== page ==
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Wednesday, 17 May 2017

Mental Health Disorders Explained | Mental Health Awareness Month


     Hello my pretties. Happy Mental Health Awareness Month! I hope you all are doing well. Even though school is out I am still crazy stressed out about next semester. There will be many changes made this coming semester but we don't need to discuss or worry about them until it's time.
     Anyways, today I thought I would talk about the top five most commonly diagnosed mental health disorders. I got the top five list from my therapist but all the information I will be talking about comes from my Abnormal Psychology textbook by Thomas F. Outmans and Robert E. Emery as well as excerpts from the Diagnostic and Statistical Manual (DSM-5). This post will probably be one of my longer post so please bare with me. So let's begin.

     Before I begin, I just want to explain how I'm formatting this post. Under each disorder will be a description of what it is and just general information about it. I will also include diagnostic criteria and medication treatment for it. All these disorders should be treated by seeing a therapist as well.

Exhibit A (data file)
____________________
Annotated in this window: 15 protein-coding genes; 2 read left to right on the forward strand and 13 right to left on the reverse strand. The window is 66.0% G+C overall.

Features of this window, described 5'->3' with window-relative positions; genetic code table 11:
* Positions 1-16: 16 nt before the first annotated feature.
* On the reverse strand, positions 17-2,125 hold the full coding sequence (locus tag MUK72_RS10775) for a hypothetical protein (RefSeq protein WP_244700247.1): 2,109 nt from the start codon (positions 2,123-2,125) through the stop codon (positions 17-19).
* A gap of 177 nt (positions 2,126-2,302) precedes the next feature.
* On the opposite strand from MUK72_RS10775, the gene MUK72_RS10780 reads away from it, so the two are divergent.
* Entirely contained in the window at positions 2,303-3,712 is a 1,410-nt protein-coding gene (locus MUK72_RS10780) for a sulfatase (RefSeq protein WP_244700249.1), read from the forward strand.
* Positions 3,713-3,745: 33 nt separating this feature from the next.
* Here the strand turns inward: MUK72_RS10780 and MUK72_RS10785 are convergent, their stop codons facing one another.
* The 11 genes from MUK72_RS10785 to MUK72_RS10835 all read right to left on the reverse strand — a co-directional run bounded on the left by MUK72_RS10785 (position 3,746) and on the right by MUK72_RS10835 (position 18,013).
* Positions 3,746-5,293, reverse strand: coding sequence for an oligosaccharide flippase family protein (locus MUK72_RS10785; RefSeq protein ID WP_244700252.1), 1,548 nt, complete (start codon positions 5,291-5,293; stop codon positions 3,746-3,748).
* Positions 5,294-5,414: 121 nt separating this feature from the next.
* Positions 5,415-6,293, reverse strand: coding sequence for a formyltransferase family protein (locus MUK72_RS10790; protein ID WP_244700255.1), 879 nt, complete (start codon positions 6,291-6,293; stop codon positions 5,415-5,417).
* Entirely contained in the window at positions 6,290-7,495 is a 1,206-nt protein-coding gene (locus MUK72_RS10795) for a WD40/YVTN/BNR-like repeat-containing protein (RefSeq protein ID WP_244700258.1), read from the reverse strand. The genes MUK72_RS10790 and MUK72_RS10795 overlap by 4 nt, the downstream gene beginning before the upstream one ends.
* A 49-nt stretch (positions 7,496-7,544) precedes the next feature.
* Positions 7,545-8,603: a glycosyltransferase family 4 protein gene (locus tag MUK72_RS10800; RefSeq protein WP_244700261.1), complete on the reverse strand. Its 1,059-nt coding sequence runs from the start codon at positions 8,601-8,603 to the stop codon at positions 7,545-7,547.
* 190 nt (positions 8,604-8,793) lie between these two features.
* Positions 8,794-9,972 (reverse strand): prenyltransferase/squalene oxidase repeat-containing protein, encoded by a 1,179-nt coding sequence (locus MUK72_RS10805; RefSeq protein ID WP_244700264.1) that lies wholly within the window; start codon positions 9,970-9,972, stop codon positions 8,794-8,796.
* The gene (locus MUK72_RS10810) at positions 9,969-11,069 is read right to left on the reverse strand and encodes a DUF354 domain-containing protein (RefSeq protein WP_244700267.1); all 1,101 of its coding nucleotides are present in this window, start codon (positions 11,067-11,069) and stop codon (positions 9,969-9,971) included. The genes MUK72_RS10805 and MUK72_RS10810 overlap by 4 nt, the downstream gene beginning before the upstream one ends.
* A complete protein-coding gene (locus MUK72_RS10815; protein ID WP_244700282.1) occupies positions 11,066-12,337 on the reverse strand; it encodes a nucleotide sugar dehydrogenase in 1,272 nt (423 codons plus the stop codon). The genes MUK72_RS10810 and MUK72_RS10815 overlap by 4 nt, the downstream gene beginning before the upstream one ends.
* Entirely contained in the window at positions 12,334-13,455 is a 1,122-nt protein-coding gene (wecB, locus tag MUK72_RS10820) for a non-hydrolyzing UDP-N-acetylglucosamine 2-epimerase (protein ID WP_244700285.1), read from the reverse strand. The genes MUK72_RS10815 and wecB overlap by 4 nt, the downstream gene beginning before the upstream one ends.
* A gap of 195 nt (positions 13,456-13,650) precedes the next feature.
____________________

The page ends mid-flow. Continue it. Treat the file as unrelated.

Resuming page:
1. Generalized Anxiety Disorder
Excessive anxiety (irrational fear) and worry are the two primary symptoms of Generalized Anxiety Disorder (GAD). To meet the criteria for this disorder the person must have:

A. Trouble controlling these worries and they must cause significant distress or impairment in occupational or social function.
B. The worry must occur more days than not for a period of at least six months and it must be present in a number of activities and events.
C. The worry must not be focused on having a panic attack (panic disorder), being embarrassed in public (social anxiety), or being contaminated (obsessive compulsive disorder).
D. Must have at least three of the of the six symptoms listed below.

Other symptoms according to the DSM-5 include:
1. restlessness or feeling keyed up or on edge
2. being easily fatigued
3. difficulty concentrating or mind going blank
4. irritability
5. muscle tension
6. sleep disturbance

Treatments include:
A. Benzodiazepines such as Xanax (Alprazolam) or Klonopin (Clonalepam).
B. Antidepressant medications such as the SSRIs listed below.

2. Major Depressive Disorder 
It should be no surprise that Major Depressive Disorder (MDD) is number two on this list. Major Depressive Disorder is characterized by at least one major depressive episode in the absence of any history of manic episodes. Most people with MDD make a full recovery but most cases follow and intermittent course with repeated episodes. In that case, a diagnosis of Persistent Depressive Disorder (Dysthymia) is made but for the sake of this post I am going to focus solely on MDD.

To meet the criteria for Major Depressive Disorder, you must have:

     A. Five (or more) of the following symptoms have been present during the same two week period.
You must have at least one of these symptoms (along with the other five or more), (a) depressed mood or (b) loss of interest or pleasure.

Other symptoms according to the DSM-5 include: